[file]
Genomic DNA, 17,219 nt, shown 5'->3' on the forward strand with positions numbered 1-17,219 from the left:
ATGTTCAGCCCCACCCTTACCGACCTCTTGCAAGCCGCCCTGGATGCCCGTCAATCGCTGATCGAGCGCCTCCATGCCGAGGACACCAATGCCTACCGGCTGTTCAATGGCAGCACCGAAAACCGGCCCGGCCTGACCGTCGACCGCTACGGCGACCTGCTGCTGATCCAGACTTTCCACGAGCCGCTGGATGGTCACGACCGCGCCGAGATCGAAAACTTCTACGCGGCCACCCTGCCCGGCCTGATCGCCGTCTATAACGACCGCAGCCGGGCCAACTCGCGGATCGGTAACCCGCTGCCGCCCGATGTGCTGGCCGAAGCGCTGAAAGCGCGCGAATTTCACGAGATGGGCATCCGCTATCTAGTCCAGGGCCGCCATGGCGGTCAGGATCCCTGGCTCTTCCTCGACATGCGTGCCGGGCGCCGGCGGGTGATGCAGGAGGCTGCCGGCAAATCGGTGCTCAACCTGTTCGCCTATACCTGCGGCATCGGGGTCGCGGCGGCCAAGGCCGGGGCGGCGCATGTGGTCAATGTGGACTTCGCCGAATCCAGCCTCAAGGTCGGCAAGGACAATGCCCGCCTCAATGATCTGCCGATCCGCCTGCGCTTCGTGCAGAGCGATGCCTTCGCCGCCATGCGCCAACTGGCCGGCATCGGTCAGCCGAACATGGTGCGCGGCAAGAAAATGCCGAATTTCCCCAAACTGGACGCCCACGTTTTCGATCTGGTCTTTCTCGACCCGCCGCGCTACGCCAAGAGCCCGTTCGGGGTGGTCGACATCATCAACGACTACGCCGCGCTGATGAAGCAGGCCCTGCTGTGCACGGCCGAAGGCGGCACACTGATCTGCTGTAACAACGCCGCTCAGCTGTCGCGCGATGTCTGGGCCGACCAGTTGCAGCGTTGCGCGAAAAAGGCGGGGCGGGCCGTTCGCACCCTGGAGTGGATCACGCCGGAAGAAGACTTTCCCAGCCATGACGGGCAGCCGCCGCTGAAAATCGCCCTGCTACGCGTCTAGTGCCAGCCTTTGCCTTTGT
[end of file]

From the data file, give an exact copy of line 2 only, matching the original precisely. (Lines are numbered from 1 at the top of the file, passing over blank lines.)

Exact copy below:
ATGTTCAGCCCCACCCTTACCGACCTCTTGCAAGCCGCCCTGGATGCCCGTCAATCGCTGATCGAGCGCCTCCATGCCGAGGACACCAATGCCTACCGGCTGTTCAATGGCAGCACCGAAAACCGGCCCGGCCTGACCGTCGACCGCTACGGCGACCTGCTGCTGATCCAGACTTTCCACGAGCCGCTGGATGGTCACGACCGCGCCGAGATCGAAAACTTCTACGCGGCCACCCTGCCCGGCCTGATCGCCGTCTATAACGACCGCAGCCGGGCCAACTCGCGGATCGGTAACCCGCTGCCGCCCGATGTGCTGGCCGAAGCGCTGAAAGCGCGCGAATTTCACGAGATGGGCATCCGCTATCTAGTCCAGGGCCGCCATGGCGGTCAGGATCCCTGGCTCTTCCTCGACATGCGTGCCGGGCGCCGGCGGGTGATGCAGGAGGCTGCCGGCAAATCGGTGCTCAACCTGTTCGCCTATACCTGCGGCATCGGGGTCGCGGCGGCCAAGGCCGGGGCGGCGCATGTGGTCAATGTGGACTTCGCCGAATCCAGCCTCAAGGTCGGCAAGGACAATGCCCGCCTCAATGATCTGCCGATCCGCCTGCGCTTCGTGCAGAGCGATGCCTTCGCCGCCATGCGCCAACTGGCCGGCATCGGTCAGCCGAACATGGTGCGCGGCAAGAAAATGCCGAATTTCCCCAAACTGGACGCCCACGTTTTCGATCTGGTCTTTCTCGACCCGCCGCGCTACGCCAAGAGCCCGTTCGGGGTGGTCGACATCATCAACGACTACGCCGCGCTGATGAAGCAGGCCCTGCTGTGCACGGCCGAAGGCGGCACACTGATCTGCTGTAACAACGCCGCTCAGCTGTCGCGCGATGTCTGGGCCGACCAGTTGCAGCGTTGCGCGAAAAAGGCGGGGCGGGCCGTTCGCACCCTGGAGTGGATCACGCCGGAAGAAGACTTTCCCAGCCATGACGGGCAGCCGCCGCTGAAAATCGCCCTGCTACGCGTCTAGTGCCAGCCTTTGCCTTTGT